‘Greenwashing’ has ironically developed into a problem as dire as that of plastic waste itself. How many times do we come across products that make hefty claims of being eco-friendly yet arrive at our door enveloped in plastic wrap and packaging? Julia and Jordy Kay, CEOs and co-founders of the Melbourne-based biomaterials company Great Wrap, turned their awareness of the problem into a long-overdue design solution: a sustainable alternative to petroleum-based cling wrap. The company is Australia's first and only manufacturer of a certified home compostable cling wrap derived from potato waste. Their latest innovation in product design is Great Mate, a refillable dispenser for their stretch wrap, made from 33 recycled PET bottles. Great Mate is designed to clothe the cling wrap rolls and ensure their seamless extraction and usage, while extending on the company’s sustainable approach. "We saw a materials revolution happening around us. Everything was changing rapidly; energy, transport, and agriculture, yet plastic stayed the same," share the co-founders of Great Wrap. "We knew the technology existed to put an end to plastic waste, but there weren’t any products available on the market for us to use," they add.
Great Wrap’s core creation, their biomaterial cling film, is a blend of potato waste and other compostable biopolymers that make the end product 100% compostable. A globally shared love for potato chips makes potato waste an abundant resource. A significant number of skins and potatoes that fail to qualify for chips make the cut to produce a bioplastic that develops into Great Wrap. The wrap will degrade in a home compost in less than 180 days at the end of its life cycle. Amidst bioplastics that call for intensive agriculture or industrial composting conditions, Great Wrap provides a solution that is creative, pragmatic, and, most importantly, less effort-intensive. "Since we started Great Wrap, we always felt like the experience of cling wrap use was nondescript," says Julia. "We thought if we’re putting all this work into reinventing materials, why can’t the user process be memorable too," she adds.
Great Mate dispenses and slices Great Wrap’s cling wrap while curbing plastic pollution and the excessive dependency on single-use packaging. The dispenser is devised by former architect and Great Wrap co-founder Julia Kay and manufactured by a team of engineers and industrial designers at Bayly Group. The honey stick-like tactile design of Great Mate is a culmination of a process that is equally conscious of sustainability and design language. The ergonomic design features enhanced functionality, reduces the impact on waste systems and caters to the growing market of refillable, reusable and recycled products. "We see Great Mate as a storytelling vessel, the real magic is the compostable cling wrap inside," shares Julia. "We’ve come up with a way to engage and delight users that may not typically be drawn to a product like ours," the product designer adds.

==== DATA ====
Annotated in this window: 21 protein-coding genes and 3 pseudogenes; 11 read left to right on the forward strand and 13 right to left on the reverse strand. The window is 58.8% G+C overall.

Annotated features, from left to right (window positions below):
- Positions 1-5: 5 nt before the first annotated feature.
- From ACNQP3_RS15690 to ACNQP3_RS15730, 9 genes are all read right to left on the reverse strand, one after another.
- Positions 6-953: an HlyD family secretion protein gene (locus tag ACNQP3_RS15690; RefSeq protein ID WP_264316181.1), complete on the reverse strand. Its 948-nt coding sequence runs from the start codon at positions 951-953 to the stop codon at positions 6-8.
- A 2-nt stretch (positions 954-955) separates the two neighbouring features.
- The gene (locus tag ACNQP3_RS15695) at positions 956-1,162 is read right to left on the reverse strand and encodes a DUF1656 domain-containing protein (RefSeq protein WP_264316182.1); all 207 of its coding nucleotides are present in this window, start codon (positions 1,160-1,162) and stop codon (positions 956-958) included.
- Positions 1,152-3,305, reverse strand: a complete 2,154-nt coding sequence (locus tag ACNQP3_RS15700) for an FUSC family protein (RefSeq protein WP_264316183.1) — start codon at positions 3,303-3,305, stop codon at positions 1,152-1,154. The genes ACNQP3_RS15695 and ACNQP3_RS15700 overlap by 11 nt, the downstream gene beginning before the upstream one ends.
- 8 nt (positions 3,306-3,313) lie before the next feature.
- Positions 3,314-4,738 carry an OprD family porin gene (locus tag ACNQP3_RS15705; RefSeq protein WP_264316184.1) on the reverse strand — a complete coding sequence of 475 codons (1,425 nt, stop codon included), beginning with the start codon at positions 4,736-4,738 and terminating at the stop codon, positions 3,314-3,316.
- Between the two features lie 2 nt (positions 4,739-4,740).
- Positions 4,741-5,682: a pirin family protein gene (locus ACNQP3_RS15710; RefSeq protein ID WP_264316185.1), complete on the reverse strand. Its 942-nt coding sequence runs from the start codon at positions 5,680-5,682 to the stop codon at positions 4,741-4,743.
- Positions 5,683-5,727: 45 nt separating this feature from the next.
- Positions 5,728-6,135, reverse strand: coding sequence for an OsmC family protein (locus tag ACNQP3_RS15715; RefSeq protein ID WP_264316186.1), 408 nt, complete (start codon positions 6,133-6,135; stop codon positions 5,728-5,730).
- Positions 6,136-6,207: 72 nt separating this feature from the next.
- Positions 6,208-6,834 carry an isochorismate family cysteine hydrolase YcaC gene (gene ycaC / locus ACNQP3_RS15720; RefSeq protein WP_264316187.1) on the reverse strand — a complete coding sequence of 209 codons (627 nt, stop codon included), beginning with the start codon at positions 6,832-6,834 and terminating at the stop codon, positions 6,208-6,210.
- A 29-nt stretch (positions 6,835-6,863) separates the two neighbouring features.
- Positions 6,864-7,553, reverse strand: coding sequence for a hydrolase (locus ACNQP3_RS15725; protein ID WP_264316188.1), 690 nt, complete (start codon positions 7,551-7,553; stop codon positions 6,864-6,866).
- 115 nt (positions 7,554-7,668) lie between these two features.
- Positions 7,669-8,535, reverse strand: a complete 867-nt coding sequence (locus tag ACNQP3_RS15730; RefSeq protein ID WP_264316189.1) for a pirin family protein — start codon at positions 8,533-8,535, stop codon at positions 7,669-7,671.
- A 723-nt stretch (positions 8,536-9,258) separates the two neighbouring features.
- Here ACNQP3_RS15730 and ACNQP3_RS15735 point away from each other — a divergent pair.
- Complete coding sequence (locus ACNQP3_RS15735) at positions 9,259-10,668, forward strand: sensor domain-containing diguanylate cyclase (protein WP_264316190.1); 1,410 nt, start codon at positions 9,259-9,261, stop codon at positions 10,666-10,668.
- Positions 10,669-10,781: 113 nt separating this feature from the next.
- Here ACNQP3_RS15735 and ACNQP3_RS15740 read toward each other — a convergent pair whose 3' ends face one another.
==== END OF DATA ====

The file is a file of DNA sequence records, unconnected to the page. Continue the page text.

Akin to its comrade, the compostable stretch wrap, Great Mate is manufactured locally in Melbourne, a decision that allows control of the entire manufacturing and design process. Every step is an active intervention to ensure a process that refrains from harming the planet and reduces greenhouse gas emissions that are frequent by-products of international production and shipping. "The team has been on a product development journey for the past 12 months and are launching their newly formulated wrap simultaneously with Great Mate," says Jordy Kay, co-founder of Great Wrap.
A staggering 373 million plastic water bottles are discarded in Australia every year. Out of all the plastic bottles that are placed into recycling, merely 36% get recycled. An overwhelming quantity of plastic ends up in landfills, waterways, and the environment, releasing toxins that imperceptibly stifle the planet as it decomposes. "We’re trying to end the vicious landfill cycle that is inevitable once someone chooses to drink from a PET drink bottle. So we’re not only on a mission to end the creation of new non-compostable plastics worldwide but to see plastic that’s already in our ecosystem be repurposed," explains Jordy.
With plastic being as ubiquitous as it is, material innovation alone is an inadequate countermeasure to the looming global crisis. Together, Great Mate, a upcycled design and its compostable cling film, a biomaterial innovation, represent a refreshing and ideal kinship between salvaged waste and sustainable alternatives. Plastic packaging continues to be rampantly employed by a plethora of companies owing to its accessibility in terms of economics and availability. Interventions by start-ups like Great Wrap not only hold up a beacon of hope for the future of materials and sustainable design but also epitomise the fundamental approach of ‘act local, think global.’
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